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July 19, 2017 – In an interview with the New York Times, Trump says that had he known Sessions was going to recuse himself from the Russia investigation, he would not have nominated him to be Attorney General:

TRUMP: Look, Sessions gets the job. Right after he gets the job, he recuses himself.

BAKER: Was that a mistake?

TRUMP: Well, Sessions should have never recused himself, and if he was going to recuse himself, he should have told me before he took the job, and I would have picked somebody else.

Trump repeats that he relied on the Rosenstein letter in deciding to fire Comey:

TRUMP: […] Rosenstein becomes extremely angry because of Comey’s Wednesday press conference, where he said that he would do the same thing he did a year ago with Hillary Clinton, and Rosenstein became extremely angry at that because, as a prosecutor, he knows that Comey did the wrong thing. Totally wrong thing. And he gives me a letter, O.K., he gives me a letter about Comey. And by the way, that was a tough letter, O.K. Now, perhaps I would have fired Comey anyway, and it certainly didn’t hurt to have the letter, O.K.

Trump asserts again that Comey leaked confidential information in his Senate testimony, and oddly suggests that, in their initial meeting, Comey told Trump to “treat Flynn good” (when Comey testified that Trump had asked him to let go of the Flynn investigation):

TRUMP: Comey also says that he did something in order to get the special prose— special counsel. He leaked. The reason he leaked. So, he illegally leaked.

TRUMP: So think of this. [NYT reporter] Mike [L. Schmidt]. He illegally leaks, and everyone thinks it is illegal, and by the way, it looks like it’s classified and all that stuff. So he got — not a smart guy — he got tricked into that, because they didn’t even ask him that question. They asked him another question, O.K.?

________

TRUMP: He said I said “hope” — “I hope you can treat Flynn good” or something like that. I didn’t say anything.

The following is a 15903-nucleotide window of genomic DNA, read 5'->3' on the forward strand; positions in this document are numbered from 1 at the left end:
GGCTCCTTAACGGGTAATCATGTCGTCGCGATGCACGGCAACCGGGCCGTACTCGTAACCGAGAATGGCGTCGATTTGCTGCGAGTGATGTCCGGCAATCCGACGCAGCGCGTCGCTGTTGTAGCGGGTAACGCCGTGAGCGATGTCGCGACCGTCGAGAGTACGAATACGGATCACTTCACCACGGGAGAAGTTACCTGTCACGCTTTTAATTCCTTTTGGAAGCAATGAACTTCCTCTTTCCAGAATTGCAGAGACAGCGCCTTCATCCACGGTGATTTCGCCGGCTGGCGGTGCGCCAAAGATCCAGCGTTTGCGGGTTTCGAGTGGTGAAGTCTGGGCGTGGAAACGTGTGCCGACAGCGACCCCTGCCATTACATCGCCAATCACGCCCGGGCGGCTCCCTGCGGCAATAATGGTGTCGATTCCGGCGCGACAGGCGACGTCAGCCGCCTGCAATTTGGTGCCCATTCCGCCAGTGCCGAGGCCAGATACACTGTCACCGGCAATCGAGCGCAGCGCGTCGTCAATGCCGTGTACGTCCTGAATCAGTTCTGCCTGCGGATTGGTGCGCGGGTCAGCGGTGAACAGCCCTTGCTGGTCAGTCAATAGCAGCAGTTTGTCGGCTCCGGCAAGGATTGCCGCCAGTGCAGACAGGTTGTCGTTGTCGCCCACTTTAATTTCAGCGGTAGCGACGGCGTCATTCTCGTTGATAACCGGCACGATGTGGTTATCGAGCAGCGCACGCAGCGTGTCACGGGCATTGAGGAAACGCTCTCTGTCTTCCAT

Later in the interview, Trump contends that Acting FBI Director Andrew McCabe has a conflict of interest involving Hillary Clinton. Days later, he repeats his claim on Twitter:

Problem is that the acting head of the FBI & the person in charge of the Hillary investigation, Andrew McCabe, got $700,000 from H for wife!

— Donald J. Trump (@realDonaldTrump) July 25, 2017

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Why didn’t A.G. Sessions replace Acting FBI Director Andrew McCabe, a Comey friend who was in charge of Clinton investigation but got….

— Donald J. Trump (@realDonaldTrump) July 26, 2017

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…big dollars ($700,000) for his wife’s political run from Hillary Clinton and her representatives. Drain the Swamp!

— Donald J. Trump (@realDonaldTrump) July 26, 2017

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Jill McCabe, McCabe’s wife, received nearly $500,000 in 2015 campaign donations from a political action committee associated with Va. Gov. Terry McAuliffe during an unsuccessful Virginia Senate run. McAuliffe is close with both Bill and Hillary Clinton.

July 24, 2017 – The New York Times reports that Trump aide and son-in-law Jared Kushner meet with Senate investigators looking into the Russia investigation on the Senate Intelligence Committee. After meeting with investigators behind closed doors, Kushner released a statement to news media: “All of my actions were proper and occurred in the normal course of events of a very unique campaign…I did not collude with Russians, nor do I know of anyone in the campaign who did.” He is the first member of the Trump inner circle to confer with congressional investigators.

July 24–25, 2017 — In a series of early morning tweets, Trump renews his attacks against Sessions.

So why aren’t the Committees and investigators, and of course our beleaguered A.G., looking into Crooked Hillarys crimes & Russia relations?

— Donald J. Trump (@realDonaldTrump) July 24, 2017

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Attorney General Jeff Sessions has taken a VERY weak position on Hillary Clinton crimes (where are E-mails & DNC server) & Intel leakers!

— Donald J. Trump (@realDonaldTrump) July 25, 2017

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Ukrainian efforts to sabotage Trump campaign – “quietly working to boost Clinton.” So where is the investigation A.G. @seanhannity

— Donald J. Trump (@realDonaldTrump) July 25, 2017

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He also repeated his claims regarding McCabe having a conflict of interest with respect to the Clintons:

Problem is that the acting head of the FBI & the person in charge of the Hillary investigation, Andrew McCabe, got $700,000 from H for wife!